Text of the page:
Solar power continues to shine despite the coronavirus downturn, with every state and territory except Tasmania breaking records for installed capacity of large-scale and rooftop solar last year. Australia’s solar power capacity grew 33 per cent to 20 gigawatts. Mike Foley at The Age.

Australia’s Environment Minister, Susan Ley, has announced Australia will be joining two international agreements that ‘aim to integrate climate risk into investment decision-making’. Australia is joining both the Coalition for Climate Resilient Investment and the Call for Action: Raising Ambition for Climate Adaptation and Resilience. Paul Karp at The Guardian.

The Business Council of Australia has backed Zali Steggall’s climate change bill. Steggall’s private member’s bill, which was announced last February before being delayed due to Covid-19, includes a 2050 net zero target and would require the government to set a rolling emissions budget to meet it. Adam Morton for The Guardian.

BlackRock – the world’s largest fund manager – has stepped up its climate stance with Chief executive Larry Fink delivering a ‘blunt warning’ to carbon-intensive companies: lift your game or be dumped. Australian Financial Review.

Europeans got more of their electricity from renewable sources than fossil fuels for the first time last year, according to an annual report from Ember and Agora Energiewende. The shift comes as other sources, such as wind and solar power, have risen in the European Union. Both sources have nearly doubled since 2015, and as of last year accounted for one-fifth of electricity generation in EU countries, the report found. It’s also the reason why coal power declined 20 per cent last year, making up only 13 per cent of electricity generated in Europe. Jasmin Goodwin, CNN Philippines.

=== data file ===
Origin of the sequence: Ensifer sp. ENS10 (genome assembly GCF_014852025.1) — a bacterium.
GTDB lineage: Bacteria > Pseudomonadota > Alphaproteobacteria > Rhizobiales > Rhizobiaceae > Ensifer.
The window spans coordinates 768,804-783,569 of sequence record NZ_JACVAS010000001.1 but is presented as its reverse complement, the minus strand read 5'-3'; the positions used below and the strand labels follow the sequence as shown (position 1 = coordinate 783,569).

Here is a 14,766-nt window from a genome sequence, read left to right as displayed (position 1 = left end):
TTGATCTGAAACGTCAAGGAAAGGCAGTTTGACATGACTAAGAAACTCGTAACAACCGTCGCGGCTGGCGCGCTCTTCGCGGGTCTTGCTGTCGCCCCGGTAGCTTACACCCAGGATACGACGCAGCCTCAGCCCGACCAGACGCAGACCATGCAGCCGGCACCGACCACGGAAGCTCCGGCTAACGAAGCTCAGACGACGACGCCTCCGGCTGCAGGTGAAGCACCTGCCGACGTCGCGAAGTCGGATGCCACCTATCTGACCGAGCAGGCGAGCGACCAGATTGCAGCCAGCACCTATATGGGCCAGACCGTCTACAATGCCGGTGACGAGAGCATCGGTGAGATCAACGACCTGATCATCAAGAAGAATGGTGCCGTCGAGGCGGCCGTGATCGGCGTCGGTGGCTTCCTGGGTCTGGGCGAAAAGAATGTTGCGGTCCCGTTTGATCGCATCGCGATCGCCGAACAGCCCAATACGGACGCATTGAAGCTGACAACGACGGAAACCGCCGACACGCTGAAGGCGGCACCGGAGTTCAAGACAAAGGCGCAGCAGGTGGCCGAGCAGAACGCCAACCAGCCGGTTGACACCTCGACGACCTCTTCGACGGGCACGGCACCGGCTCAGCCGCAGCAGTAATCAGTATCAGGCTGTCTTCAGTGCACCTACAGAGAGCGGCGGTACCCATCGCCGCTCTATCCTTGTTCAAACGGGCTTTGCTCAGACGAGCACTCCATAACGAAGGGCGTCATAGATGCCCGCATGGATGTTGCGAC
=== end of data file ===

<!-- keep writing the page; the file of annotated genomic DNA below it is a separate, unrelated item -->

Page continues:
The ACT will try to measure its indirect carbon emissions – such as those created in the production of food and goods used in Canberra – and set targets to reduce them. Daniella White for the Canberra Times.

South Australia and Victoria are partnering with the Commonwealth to improve recycling infrastructure. A co-funding model is also seeking contributions from industry, local government and non-government organisations, to ‘increase the supply of high-quality recycled materials available for business and industry’. Shannon Jenkins for The Manadarin.

The Dasgupta Review, a 600-page assessment of the economic importance of nature, has been released. Commissioned by the UK Treasury – the first time a national finance ministry has authorised such a report – the project was led by Professor Sir Partha Dasgupta, a Cambridge University economist. It found that radical global changes to production, consumption, finance and education are urgently needed. A similar treasury-sponsored review in 2006, by Nicholas Stern, is credited with transforming economic understanding of the climate crisis. Read more on The Guardian.